An information explosion on the number of functional RNA molecules expressed in cells and the mechanisms by which they control gene expression1,2 is driving the formation and funding of biotechs developing oligonucleotide-based therapeutics. Pharmas and big biotechs are carving up the space via partnerships that add multiple nucleic acid-based mechanisms and technologies to their drug discovery toolboxes.
The newest additions to the nucleic acid platform include noncoding RNA targets such as microRNAs and long noncoding RNAs (lncRNAs). Both types of molecule create the opportunity to selectively turn on expression of a given gene, potentially achieving biological and therapeutic outcomes that no other drug platform can.
Small molecules that interfere with the activity of chromatin-modifying enzymes can lead to the activation of many genes, but no small molecule or biologic has been shown to recapitulate the single-gene specificity achievable via the complementary base pairing of oligonucleotide-based modalities.
Although miRNAs and lncRNAs offer new targets and mechanisms, the modalities that target these molecules share one important feature with prior oligonucleotide-based therapeutics-the reliance on interactions between complementary nucleotides. Thus, therapeutics aimed at these new molecules share many of the challenges encountered with other nucleic acid-based agents.
These include delivering the drug to many tissue types, achieving levels of target engagement necessary for therapeutic effects and selecting and validating targets best suited to the modality.
Attempts to use antisense technology as a therapeutic began in the late 1980s. The rationale was clear-find a gene that is causing problems, synthesize a strand of nucleic acid that will bind to the mRNA and use that molecule to shut down the gene. However, a host of practical issues got in the way.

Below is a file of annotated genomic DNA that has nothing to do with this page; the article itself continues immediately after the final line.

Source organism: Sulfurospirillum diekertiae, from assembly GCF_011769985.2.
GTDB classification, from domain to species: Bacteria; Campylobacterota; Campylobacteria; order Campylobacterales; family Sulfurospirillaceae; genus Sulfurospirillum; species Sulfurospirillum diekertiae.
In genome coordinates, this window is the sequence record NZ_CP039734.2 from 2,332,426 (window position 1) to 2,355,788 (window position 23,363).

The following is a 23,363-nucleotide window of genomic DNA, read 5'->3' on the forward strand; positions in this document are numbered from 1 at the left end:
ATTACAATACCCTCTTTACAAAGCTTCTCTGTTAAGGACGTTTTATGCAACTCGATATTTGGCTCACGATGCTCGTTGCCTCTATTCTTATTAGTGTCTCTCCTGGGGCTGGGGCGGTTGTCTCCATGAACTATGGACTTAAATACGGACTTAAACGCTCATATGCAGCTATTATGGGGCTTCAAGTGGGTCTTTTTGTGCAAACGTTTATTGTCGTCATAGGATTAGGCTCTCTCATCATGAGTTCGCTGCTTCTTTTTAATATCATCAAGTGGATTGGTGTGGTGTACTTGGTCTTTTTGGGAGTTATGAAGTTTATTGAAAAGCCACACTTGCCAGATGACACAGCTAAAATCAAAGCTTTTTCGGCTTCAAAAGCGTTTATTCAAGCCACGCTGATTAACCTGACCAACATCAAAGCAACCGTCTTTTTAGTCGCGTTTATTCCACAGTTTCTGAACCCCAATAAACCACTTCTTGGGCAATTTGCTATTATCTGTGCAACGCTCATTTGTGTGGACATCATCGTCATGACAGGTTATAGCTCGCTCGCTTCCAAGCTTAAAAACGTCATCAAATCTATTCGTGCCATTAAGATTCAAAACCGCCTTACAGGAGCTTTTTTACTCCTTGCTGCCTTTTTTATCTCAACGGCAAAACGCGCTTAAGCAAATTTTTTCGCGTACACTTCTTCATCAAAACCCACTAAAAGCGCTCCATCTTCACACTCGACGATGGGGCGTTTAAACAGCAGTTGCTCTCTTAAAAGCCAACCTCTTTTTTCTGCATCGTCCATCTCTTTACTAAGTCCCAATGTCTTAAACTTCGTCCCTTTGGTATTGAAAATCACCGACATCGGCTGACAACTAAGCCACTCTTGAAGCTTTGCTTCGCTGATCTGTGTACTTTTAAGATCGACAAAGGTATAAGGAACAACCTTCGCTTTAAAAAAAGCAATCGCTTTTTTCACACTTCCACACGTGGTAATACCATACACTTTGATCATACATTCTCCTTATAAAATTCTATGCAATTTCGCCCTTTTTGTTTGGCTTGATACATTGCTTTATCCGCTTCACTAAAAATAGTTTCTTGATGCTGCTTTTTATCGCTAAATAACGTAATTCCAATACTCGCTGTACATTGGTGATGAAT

Oligonucleotide-based molecules are not drug like; thus, they require chemical modifications that improve their pharmacokinetics (see "Drug-like chemical modifications to nucleic acids"). In addition, there are multiple delivery challenges. For example, cells need to be coaxed into taking up oligonucleotide-based therapeutics and releasing enough of them from intracellular vesicles to elicit a therapeutic effect without activating an immune response.
Finally, the mechanism of action of some of these oligonucleotide molecules involves enzymatic degradation of the oligonucleotide-target complex. For example, antisense molecules elicit RNase H-mediated degradation of their targets.3 Such mechanisms limit the range of pharmacological improvements that can be made to the molecules before they become unrecognizable to the relevant enzymes.
"Isis invented the antisense platform as a viable drug discovery and development approach," said Brett Monia, the company's SVP of antisense drug discovery.
"In the early years, we needed to partner early so that we could build a new technology. However, having a partner develop your drugs, especially something as different as antisense, is much less efficient and less profitable.